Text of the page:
If I had my way today, I'd be on a kitchen strike. I feel like I'm all 'cooked out'. The weekend was all about experimenting with some interesting recipes and just the usual meal preparation the rest of the time. I can't complain much though because the great thing about cooking is you do get to enjoy the fruits of your labor. My real problem is enjoying it too much, thus punishing my body in the process. Actually my emotions get punished too, somehow, for feeling all that remorse for eating and enjoying all the food too much. Oh well...
Anyway, I'm here to share with you those 'interesting' recipes. They're not original ones. One I got online from Allrecipes.com and the other, I got from watching Ina Garten on the Food Network. But I'm always willing to try and review them for you!
Let's start with the savory dish first and work our way through dessert. I found an easy but wonderfully authentic Thai Steamed Mussels recipe. My husband and I love Thai food but I've always been intimidated by them and felt they're too complicated for me to make. This one is manageable, I promise you, and truly captures the spicy-salty-sour-sweet balance that is so characteristic of Thai cuisine. The ingredients are not a lot so you don't even have to go out and look for a specialty store. The only place you need to go to is the Asian aisle of your local supermarket to grab your coconut milk (unsweetened), fish sauce, and Thai red curry paste. The rest you can get from the produce section and your pantry. Here's a link to the recipe:
I do need to mention though that as usual, I made some modifications to the recipe. I used only 2lbs of mussels instead of 5lbs the recipe requires, but kept all the other ingredients the same. This turned out better for us because we ended up with a lot more sauce than what we would have had if I had stuck with the 5lbs of mussels. There was more than enough to slurp and pour over our steamed rice. If you want to be partially 'Western' in serving and eating this dish, I bet it would also work well with nice, crusty bread dipped into that oh-so-yummy sauce.
Another modification I made was to increase the amount of the Thai curry paste. The recipe calls for 1 1/2tbsp of this ingredient but I found that it was not spicy enough for my taste. (And I don't even consider myself to have a really high threshold for spice). I ended up using 2 1/2 tbsp instead, but in keeping with the balanced characteristic of Thai dishes, I ended up doubling the fish sauce amount, and added 1/2 a tsp more of sugar. This ended up perfect for our taste. I suggest you follow the recipe and then taste it first. You can always add the flavors little by little until it suits your palate.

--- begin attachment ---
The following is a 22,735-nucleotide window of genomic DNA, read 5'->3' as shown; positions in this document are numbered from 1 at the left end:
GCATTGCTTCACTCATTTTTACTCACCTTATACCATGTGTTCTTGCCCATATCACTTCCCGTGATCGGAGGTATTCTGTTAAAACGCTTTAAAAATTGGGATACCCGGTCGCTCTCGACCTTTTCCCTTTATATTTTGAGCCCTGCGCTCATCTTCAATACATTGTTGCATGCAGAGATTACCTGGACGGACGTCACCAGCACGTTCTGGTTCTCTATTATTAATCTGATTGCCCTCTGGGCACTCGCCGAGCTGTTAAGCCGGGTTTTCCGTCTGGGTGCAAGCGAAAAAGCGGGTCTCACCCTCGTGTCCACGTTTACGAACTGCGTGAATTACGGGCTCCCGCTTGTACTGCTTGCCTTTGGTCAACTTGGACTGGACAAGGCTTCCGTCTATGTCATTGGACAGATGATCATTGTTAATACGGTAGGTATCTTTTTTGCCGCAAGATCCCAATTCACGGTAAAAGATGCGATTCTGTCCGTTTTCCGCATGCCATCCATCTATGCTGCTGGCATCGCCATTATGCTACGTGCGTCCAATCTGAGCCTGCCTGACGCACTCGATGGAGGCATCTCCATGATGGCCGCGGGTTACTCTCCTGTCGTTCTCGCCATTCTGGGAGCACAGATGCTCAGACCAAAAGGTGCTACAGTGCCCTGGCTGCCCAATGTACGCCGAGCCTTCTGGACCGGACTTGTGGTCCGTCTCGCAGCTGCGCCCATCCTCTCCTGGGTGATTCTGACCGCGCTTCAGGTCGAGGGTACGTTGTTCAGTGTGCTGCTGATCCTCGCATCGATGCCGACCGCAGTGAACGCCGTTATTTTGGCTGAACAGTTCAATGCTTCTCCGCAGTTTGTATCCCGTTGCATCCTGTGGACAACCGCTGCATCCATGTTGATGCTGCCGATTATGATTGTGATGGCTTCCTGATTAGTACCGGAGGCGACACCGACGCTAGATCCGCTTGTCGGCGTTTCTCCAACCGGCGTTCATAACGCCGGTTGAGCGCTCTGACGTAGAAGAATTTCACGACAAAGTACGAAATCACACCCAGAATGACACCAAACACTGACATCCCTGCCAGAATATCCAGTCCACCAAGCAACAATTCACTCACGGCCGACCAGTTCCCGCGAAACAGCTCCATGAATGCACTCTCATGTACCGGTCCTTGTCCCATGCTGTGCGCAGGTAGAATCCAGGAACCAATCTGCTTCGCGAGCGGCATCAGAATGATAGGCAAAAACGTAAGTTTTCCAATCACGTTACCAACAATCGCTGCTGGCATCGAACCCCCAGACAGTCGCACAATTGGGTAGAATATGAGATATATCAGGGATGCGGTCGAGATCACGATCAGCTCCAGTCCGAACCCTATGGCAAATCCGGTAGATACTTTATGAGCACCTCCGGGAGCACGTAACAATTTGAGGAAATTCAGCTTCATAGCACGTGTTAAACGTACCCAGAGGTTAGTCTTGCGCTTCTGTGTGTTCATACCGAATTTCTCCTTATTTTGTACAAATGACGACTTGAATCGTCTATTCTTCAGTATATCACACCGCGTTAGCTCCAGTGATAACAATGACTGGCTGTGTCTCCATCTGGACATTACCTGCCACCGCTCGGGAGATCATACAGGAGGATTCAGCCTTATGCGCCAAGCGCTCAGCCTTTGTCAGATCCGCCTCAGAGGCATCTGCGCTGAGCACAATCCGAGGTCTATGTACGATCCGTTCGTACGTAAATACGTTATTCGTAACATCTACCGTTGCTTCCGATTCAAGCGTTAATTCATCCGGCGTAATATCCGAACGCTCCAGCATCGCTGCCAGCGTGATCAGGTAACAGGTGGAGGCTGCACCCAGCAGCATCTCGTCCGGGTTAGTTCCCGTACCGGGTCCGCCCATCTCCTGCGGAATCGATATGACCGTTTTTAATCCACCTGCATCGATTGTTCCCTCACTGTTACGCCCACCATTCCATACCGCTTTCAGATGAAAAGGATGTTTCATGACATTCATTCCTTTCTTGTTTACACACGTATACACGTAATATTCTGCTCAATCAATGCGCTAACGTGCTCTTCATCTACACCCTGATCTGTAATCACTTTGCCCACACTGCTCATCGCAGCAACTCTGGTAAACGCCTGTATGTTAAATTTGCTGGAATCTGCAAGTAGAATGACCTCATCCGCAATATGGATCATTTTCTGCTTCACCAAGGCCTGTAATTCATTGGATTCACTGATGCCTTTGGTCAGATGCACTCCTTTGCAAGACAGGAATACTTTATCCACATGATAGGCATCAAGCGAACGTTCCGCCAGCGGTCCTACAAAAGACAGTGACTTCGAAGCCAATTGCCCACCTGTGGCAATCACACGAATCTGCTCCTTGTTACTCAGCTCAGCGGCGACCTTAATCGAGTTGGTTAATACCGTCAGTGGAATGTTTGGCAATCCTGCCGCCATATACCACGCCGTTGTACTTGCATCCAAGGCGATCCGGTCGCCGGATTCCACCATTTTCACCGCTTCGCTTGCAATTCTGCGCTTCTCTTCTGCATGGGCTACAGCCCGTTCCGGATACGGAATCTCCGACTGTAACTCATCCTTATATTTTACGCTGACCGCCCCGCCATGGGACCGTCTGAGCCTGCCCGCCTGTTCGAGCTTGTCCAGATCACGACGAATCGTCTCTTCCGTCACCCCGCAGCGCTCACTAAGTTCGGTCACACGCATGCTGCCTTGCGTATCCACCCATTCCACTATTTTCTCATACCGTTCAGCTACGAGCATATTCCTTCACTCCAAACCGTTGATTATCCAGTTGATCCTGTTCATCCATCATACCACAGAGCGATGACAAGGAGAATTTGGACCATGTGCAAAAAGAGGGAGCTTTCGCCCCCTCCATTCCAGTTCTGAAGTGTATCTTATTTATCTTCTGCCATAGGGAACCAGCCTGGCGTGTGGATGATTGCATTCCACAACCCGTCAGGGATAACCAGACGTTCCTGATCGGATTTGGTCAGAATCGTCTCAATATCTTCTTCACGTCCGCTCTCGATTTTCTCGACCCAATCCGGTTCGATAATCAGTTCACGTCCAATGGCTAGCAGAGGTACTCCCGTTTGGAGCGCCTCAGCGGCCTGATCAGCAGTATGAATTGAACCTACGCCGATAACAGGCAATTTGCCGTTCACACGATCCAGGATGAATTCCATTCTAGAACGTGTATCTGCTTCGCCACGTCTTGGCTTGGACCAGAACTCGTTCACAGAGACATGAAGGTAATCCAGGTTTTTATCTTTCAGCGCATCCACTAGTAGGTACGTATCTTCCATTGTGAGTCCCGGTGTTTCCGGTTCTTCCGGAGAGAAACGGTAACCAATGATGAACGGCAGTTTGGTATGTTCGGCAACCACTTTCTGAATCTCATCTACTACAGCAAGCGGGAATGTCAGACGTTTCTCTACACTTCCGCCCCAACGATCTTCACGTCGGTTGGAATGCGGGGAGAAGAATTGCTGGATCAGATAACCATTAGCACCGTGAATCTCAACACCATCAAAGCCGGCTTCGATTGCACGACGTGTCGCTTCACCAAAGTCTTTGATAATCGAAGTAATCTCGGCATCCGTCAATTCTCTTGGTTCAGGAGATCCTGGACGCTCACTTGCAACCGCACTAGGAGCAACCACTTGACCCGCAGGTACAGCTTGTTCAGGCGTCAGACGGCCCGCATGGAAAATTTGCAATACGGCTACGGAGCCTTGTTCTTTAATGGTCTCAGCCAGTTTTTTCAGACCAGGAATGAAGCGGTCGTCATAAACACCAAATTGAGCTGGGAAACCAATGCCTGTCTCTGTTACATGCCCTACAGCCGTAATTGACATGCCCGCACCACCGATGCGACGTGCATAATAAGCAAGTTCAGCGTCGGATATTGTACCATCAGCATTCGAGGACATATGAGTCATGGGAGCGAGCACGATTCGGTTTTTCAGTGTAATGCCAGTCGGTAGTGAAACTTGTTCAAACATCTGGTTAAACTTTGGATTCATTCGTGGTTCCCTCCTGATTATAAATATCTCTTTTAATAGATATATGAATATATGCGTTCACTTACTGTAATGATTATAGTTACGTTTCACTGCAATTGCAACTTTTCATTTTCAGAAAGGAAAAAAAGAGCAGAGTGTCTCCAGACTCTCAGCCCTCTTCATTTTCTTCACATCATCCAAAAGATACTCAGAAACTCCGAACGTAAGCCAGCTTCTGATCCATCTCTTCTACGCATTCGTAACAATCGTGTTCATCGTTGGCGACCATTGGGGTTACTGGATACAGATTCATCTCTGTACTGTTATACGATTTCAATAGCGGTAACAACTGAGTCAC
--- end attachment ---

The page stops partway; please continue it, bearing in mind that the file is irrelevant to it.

main ingredients of the sauce (the Thai Kitchen brand for the curry paste is what my supermarket carries)
the succulent mussels swimming in this absolutely addictive creamy coconut curry sauce
Now for dessert, I made Ina Garten's Summer Fruit Crostata recipe. Again, I've always been intimidated by Ina Garten and I think she's one of the more 'serious' chefs at the Food Network who come up with comparatively complex recipes. I followed this one just because I already have a food processor and thought the idea of making my own dough seemed pretty cool. That and of course the dough recipe was very simple. I'm really more of a cook than a baker so if I can make it, YOU can!
This recipe is not very sweet although it does call for quite a bit of butter. It's all that butter though that makes the dough flaky yet moist and tasty. Make sure your butter is cold (but not frozen) and that you don't handle your dough too much to the point of warming it, because according to Ina, keeping this as cold as you can helps the flakiness in the end. Here's the link to the recipe.
I did not have any peaches and ended up using plums and strawberries instead. I realized that I'm not a big plum fan so next time, I think I'll just use peaches and strawberries, or perhaps blueberries if I have some on hand. I suppose you can experiment with your other favorite fruits as well.
One thing to note about this recipe is that this is a rustic looking one, although the flavors do have a level of sophistication to them. When you fold the edges of your dough, don't expect everything to look seamless. And once your crostata is done, expect that transferring from your baking pan to a serving dish could be a challenge and you could end up with some cracked parts. To me that is fine. It's all part of the homemade charm, so I say don't sweat it.
So, those are the two successful experiments I had over the weekend and I hope you can enjoy them in your own households too! When you do, come back and let me know how it all turned out. If you think about it, you can actually serve both dishes in one meal and that would be amazing! In order for you to not be too exhausted, remember that you can prepare the crostata dough way ahead of time. In my opinion, finishing the dough is more than half of the labor required for the recipe, so after that is a breeze.
I do hope you enjoy these recipes as much as our family did! Bon appetit!